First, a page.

Roman Catholics have ministers specially ordained to transmit the sacramental grace of Christ. These are consecrated ritual specialists understood to be called by Christ and consecrated through Ordination to serve the people. Bishops, priests, and deacons are believed to be links of an unbroken chain of "apostolic succession" back to the original Apostles and therewith to Christ. Since the early Middle Ages priests and bishops have had to be celibate.

    Beyond common participation in sacred rite, there has been in the Roman Catholic tradition a broad acceptance of members being involved, and encouragement to become involved, in further aspects of religious life-specifically, in one or more of the different ways of being religious, with no expectation that participation in any, let alone all, is required. All that need be present is the deep motivation, the inner personal "calling," to do so, so lortg as it does not interfere with one's basic duties as a good Catholic. From time to time significant expressions of each of the ways of being religious has emerged and blossomed in the Roman Catholic Church. Though many persist over centuries to this day, many also have diminished and died. Often they have been associated with the formation of "a religious order." Traditionally, Roman Catholics have distinguished between "religious vocations" and "secular vocations." (One should bear in mind that the significance of this distinction has recently been undergoing considerable change and will likely turn out to be something very different from what it has been in the past. One general tendency of this largely secularizing development has been to minimize the difference between the two, especially as to the traditionally elevated, "sacred" or "holy" status of religious vocations. Protestantism rejected the distinction altogether.)

    The distinction between secular and religious vocations is complicated by the fact that it does not coincide with the distinction between ordained and nonordained Christians. There are, for example, "secular priests" and "women religious." "Religious vocations" are formally distinguished by virtue of persons undertaking religious vows (usually vows of poverty, chastity, and obedience, though not always, and not always understood by all in the same sense) upon entering one of many "religious orders" of the Church (which are characterized by following a specific set of spiritual disciplines), and thereby taking upon themselves to live by Jesus' teachings in the New Testament Gospels ("the evangelical counsels"). "Secular" Christians have not been understood to be subject to such demanding expectations; they have only been expected to abide by basic moral guidelines such as the Ten Commandments--except for "secular clergy," who of course have special expectations relating to their liturgical responsibilities. In effect, to be "religious" in this sense is to become a monastic of a sort, yet most "religious" (in modern times at least) have not been connected with a monastery, least of all an enclosed ("cloistered") one. ("Women religious" are called "nuns" or "sisters." Nuns are cloistered, and engage in lives set apart from other people. Sisters engage in varieties of ministries, and live among the people in their communities. "Male religious" are called "brothers" or [upon ordination] "priests." "Monks" are brothers [and ordained brothers called priests] who live in monasteries with other monks.)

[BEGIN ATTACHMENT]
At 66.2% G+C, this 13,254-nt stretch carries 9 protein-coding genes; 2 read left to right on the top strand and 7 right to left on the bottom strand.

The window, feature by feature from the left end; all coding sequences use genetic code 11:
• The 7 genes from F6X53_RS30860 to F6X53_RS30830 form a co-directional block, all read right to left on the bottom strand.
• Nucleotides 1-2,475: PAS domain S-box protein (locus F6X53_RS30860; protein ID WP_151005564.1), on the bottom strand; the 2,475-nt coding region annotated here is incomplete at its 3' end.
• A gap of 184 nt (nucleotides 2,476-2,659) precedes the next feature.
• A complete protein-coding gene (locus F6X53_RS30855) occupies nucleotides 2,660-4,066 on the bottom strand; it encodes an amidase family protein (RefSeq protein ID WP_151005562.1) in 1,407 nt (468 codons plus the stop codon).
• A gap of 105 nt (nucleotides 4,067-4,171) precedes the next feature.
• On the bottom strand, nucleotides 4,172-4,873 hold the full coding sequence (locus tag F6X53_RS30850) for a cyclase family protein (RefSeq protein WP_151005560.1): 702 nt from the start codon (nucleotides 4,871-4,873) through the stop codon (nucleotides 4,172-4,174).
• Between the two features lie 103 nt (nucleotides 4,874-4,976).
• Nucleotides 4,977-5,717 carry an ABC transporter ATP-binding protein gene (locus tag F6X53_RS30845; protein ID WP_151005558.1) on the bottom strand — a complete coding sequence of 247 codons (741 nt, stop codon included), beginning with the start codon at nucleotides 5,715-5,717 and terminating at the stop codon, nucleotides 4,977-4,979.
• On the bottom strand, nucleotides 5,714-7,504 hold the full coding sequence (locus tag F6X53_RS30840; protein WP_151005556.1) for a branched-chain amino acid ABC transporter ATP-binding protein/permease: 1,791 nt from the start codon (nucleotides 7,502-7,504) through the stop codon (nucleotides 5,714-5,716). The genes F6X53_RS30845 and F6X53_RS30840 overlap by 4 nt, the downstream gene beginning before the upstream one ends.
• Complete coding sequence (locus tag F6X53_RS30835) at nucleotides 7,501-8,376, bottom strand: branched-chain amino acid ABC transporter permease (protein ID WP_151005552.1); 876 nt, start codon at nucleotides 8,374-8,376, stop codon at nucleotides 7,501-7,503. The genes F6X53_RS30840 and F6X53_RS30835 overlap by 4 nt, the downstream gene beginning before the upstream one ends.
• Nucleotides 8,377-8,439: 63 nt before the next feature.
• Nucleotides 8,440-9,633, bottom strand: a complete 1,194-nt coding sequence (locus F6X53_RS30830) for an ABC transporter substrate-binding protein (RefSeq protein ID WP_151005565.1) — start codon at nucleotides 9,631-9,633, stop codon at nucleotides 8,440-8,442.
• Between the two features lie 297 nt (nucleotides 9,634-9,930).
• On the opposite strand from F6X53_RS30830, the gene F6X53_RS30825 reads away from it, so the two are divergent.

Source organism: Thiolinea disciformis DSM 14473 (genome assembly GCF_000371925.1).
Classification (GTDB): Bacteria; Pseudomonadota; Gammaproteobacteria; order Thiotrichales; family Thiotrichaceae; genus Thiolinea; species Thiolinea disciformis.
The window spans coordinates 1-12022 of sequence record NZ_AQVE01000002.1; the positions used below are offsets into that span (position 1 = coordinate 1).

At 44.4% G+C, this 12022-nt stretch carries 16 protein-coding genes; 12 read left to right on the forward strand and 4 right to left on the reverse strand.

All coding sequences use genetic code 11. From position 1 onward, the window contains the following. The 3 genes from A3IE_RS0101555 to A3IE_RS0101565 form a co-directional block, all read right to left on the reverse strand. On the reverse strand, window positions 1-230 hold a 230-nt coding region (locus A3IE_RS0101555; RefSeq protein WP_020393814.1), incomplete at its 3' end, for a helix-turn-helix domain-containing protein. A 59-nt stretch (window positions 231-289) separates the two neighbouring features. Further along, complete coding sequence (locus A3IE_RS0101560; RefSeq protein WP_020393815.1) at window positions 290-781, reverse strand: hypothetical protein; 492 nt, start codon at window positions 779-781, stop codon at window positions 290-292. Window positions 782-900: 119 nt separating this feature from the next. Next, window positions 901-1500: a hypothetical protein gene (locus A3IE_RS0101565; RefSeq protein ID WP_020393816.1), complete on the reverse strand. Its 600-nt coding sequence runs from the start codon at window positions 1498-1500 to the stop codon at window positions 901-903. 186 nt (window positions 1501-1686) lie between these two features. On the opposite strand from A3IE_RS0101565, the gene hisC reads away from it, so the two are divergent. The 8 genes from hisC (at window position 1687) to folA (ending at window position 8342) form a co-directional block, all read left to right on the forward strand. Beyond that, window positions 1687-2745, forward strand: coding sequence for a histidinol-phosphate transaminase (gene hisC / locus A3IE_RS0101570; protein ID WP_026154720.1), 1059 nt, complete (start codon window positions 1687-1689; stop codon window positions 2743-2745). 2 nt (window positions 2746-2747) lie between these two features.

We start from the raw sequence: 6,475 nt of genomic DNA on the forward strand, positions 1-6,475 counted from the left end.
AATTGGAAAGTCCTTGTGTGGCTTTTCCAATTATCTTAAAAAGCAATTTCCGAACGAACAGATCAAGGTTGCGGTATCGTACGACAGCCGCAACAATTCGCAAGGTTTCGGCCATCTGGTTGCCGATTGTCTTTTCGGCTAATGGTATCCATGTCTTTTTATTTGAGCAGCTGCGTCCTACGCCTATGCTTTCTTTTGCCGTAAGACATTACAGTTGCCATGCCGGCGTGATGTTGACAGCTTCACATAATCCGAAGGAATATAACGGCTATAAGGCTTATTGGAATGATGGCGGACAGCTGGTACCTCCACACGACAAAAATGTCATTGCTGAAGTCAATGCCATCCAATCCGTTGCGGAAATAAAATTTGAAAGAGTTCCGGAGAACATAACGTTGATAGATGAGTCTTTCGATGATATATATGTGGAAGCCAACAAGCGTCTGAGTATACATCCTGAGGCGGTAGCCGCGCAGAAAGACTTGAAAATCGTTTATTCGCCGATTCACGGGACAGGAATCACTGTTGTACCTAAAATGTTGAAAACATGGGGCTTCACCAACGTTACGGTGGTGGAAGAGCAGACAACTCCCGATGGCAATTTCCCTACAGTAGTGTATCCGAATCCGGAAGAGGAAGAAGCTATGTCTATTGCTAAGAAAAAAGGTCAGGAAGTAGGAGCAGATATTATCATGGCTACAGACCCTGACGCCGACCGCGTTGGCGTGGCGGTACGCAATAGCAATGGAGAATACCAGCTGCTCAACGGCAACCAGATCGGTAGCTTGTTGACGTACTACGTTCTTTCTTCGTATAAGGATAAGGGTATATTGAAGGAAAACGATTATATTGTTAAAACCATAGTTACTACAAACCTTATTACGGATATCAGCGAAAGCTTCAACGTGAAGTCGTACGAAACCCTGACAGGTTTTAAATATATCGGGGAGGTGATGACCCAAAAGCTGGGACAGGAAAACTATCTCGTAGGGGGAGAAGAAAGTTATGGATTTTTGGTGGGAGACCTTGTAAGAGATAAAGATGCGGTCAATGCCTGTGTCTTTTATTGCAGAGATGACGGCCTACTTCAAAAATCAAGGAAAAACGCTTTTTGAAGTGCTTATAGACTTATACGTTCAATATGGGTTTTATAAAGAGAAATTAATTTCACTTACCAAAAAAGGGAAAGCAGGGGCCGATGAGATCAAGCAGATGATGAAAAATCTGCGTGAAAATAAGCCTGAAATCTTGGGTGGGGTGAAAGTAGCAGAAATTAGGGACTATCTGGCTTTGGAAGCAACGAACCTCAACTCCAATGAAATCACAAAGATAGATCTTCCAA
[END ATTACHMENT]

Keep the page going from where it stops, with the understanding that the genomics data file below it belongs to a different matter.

Traditionally at least, a Roman Catholic who was really serious about her or his faith-that is, who passionately sought at-onement with God and felt called by God to follow a more disciplined way of life-would be called "a religious" and could be recognized as such by the official Church through an act of Profession. Most of these would be encouraged to join with others in an already established community and "rule of life." It has always been possible for new religious orders to come into being, however, which typically first began with the "calling" of a single person who then came to gather others around him or her.21 There are also persons who might become lay associates of some order, as in Third Order Franciscans or Benedictine Oblates.